In estrogen-induced, estrogen-dependent, mammary and adrenocortical carcinomas, the specific activities of the thymidine kinase and thymidylate kinase decreased significantly within 2 to 4 days after removal of the source of estrogen of the host. After 7 days, these changes were even more marked in the adrenal tumors. Similar changes were not observed in the activity of these enzymes in autonomous tumors in response to alterations in the supply of estrogen to the host. The treatment with antiestrogenic compounds of estrogenized animals bearing dependent adrenal tumors also caused a decrease in the activity of the two enzymes. The replacement of estrogen by treatment with adrenocorticotropic hormone in animals with adrenal tumors caused a stimulation of kinase activity at 2 days but did not prevent the decrease observed at 7 days after the removal of estrone. Growth of the mammary and adrenocortical carcinomas, as indicated by activity of the kinases, was maintained after estrogen removal by treatment of the host with prolactin.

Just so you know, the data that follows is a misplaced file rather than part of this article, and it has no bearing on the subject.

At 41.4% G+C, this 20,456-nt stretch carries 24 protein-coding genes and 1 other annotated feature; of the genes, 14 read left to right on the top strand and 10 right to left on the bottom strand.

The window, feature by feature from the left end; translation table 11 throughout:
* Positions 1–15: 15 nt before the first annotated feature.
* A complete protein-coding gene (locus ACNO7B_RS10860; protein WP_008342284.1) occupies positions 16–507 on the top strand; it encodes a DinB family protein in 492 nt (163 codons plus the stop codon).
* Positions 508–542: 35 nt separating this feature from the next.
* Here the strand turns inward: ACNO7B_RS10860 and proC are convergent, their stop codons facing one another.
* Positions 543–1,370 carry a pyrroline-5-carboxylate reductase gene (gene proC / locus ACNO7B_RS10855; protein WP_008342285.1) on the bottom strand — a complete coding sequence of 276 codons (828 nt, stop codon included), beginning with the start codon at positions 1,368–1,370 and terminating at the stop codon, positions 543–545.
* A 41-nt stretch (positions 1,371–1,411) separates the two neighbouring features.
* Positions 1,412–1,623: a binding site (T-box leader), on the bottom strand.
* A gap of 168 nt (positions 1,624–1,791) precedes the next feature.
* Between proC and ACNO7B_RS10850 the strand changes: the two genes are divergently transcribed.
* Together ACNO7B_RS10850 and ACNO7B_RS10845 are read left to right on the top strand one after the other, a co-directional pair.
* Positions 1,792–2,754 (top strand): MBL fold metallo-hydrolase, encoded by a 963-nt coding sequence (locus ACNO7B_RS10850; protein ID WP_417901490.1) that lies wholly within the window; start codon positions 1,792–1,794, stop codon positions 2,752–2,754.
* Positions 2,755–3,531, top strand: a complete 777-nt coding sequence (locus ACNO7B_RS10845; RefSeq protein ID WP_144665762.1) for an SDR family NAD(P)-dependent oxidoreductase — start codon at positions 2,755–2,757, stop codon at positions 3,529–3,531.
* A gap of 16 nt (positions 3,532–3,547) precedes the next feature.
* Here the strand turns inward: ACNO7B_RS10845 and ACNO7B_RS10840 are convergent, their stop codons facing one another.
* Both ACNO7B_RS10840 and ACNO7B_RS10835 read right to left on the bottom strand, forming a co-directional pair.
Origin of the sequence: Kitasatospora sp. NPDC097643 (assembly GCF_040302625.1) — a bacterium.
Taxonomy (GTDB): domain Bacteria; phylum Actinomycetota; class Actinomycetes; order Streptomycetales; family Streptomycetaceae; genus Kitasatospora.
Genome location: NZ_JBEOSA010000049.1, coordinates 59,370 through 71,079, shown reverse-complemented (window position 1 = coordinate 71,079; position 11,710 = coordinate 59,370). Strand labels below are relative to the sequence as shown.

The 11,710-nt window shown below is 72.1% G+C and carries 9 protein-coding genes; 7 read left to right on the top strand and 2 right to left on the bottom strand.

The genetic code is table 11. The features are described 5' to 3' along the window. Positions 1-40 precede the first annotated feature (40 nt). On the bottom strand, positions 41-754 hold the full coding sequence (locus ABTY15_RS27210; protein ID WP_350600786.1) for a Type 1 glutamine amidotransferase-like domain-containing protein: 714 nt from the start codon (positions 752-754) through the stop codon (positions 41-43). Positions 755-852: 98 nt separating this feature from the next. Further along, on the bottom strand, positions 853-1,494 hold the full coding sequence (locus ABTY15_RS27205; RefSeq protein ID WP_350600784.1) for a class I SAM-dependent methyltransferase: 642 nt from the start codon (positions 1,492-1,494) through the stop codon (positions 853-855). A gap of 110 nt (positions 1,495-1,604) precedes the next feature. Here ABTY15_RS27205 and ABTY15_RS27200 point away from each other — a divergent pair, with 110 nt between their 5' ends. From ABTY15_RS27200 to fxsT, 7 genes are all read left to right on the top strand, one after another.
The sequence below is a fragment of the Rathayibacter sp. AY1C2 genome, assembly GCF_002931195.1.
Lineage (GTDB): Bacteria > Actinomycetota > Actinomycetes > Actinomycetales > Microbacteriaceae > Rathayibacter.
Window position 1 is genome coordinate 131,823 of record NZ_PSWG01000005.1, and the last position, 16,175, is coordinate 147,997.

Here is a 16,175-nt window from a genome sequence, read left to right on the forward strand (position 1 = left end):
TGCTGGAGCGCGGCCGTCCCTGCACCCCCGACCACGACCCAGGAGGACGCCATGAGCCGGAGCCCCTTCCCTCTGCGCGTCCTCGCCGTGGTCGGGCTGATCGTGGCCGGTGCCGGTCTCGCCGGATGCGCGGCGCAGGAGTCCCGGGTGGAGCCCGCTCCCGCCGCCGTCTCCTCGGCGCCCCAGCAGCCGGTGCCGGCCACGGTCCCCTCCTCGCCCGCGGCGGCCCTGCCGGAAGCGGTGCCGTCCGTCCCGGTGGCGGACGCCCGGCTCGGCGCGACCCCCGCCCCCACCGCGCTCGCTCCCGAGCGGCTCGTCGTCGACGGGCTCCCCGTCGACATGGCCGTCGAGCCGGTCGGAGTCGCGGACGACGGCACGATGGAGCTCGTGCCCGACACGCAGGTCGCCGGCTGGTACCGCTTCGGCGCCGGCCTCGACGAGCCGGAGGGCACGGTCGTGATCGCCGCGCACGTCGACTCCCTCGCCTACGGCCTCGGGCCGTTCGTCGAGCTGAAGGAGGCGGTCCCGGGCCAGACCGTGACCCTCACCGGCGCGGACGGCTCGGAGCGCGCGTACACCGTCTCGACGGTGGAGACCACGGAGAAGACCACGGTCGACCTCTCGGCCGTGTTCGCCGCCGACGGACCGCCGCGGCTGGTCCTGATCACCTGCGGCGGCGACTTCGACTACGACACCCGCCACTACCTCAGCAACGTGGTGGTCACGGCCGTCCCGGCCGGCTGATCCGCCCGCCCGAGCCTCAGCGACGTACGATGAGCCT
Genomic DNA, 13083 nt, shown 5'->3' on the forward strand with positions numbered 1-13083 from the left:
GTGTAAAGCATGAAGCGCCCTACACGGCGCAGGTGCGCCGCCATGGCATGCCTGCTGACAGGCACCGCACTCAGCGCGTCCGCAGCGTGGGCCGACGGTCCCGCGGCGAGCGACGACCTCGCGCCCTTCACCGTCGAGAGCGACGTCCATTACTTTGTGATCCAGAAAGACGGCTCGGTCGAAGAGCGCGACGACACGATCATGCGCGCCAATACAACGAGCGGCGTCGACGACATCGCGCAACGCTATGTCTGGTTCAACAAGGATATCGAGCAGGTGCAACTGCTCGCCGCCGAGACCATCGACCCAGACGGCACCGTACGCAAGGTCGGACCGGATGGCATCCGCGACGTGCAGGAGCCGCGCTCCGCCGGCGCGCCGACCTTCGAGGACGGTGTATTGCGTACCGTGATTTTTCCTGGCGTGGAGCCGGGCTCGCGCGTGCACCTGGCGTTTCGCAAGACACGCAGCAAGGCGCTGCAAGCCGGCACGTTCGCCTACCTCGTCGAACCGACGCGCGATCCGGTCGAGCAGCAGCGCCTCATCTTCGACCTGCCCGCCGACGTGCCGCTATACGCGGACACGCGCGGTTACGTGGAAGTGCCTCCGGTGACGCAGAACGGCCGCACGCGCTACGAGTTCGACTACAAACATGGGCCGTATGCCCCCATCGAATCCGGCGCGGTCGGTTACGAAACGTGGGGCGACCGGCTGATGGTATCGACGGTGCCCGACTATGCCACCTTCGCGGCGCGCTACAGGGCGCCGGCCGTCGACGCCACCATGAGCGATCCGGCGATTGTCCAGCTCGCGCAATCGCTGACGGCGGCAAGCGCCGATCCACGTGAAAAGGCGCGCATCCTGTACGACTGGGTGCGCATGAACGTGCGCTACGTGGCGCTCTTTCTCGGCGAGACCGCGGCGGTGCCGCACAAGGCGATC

This work was supported in part by the Medical Research Council of Canada.

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